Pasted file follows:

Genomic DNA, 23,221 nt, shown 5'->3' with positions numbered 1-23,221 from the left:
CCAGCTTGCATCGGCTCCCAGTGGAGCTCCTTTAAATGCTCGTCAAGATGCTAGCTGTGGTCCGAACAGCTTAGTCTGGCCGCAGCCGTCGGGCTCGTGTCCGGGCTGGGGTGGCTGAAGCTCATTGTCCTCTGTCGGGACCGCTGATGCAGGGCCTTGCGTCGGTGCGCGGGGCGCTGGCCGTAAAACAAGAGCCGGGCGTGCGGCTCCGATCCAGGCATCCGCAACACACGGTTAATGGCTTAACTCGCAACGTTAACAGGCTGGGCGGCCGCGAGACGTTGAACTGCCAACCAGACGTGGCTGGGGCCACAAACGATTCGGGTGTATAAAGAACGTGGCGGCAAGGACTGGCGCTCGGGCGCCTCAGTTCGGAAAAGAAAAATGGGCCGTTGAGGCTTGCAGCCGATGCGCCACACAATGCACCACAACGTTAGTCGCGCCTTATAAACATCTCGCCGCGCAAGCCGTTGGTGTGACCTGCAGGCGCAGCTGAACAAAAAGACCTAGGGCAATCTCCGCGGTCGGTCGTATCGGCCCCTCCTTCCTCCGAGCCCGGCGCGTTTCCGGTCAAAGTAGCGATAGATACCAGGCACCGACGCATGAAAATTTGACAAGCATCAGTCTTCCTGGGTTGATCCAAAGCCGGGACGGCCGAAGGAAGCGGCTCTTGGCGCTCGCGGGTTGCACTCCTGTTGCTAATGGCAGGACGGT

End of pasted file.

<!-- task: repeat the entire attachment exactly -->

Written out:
Genomic DNA, 23,221 nt, shown 5'->3' with positions numbered 1-23,221 from the left:
CCAGCTTGCATCGGCTCCCAGTGGAGCTCCTTTAAATGCTCGTCAAGATGCTAGCTGTGGTCCGAACAGCTTAGTCTGGCCGCAGCCGTCGGGCTCGTGTCCGGGCTGGGGTGGCTGAAGCTCATTGTCCTCTGTCGGGACCGCTGATGCAGGGCCTTGCGTCGGTGCGCGGGGCGCTGGCCGTAAAACAAGAGCCGGGCGTGCGGCTCCGATCCAGGCATCCGCAACACACGGTTAATGGCTTAACTCGCAACGTTAACAGGCTGGGCGGCCGCGAGACGTTGAACTGCCAACCAGACGTGGCTGGGGCCACAAACGATTCGGGTGTATAAAGAACGTGGCGGCAAGGACTGGCGCTCGGGCGCCTCAGTTCGGAAAAGAAAAATGGGCCGTTGAGGCTTGCAGCCGATGCGCCACACAATGCACCACAACGTTAGTCGCGCCTTATAAACATCTCGCCGCGCAAGCCGTTGGTGTGACCTGCAGGCGCAGCTGAACAAAAAGACCTAGGGCAATCTCCGCGGTCGGTCGTATCGGCCCCTCCTTCCTCCGAGCCCGGCGCGTTTCCGGTCAAAGTAGCGATAGATACCAGGCACCGACGCATGAAAATTTGACAAGCATCAGTCTTCCTGGGTTGATCCAAAGCCGGGACGGCCGAAGGAAGCGGCTCTTGGCGCTCGCGGGTTGCACTCCTGTTGCTAATGGCAGGACGGT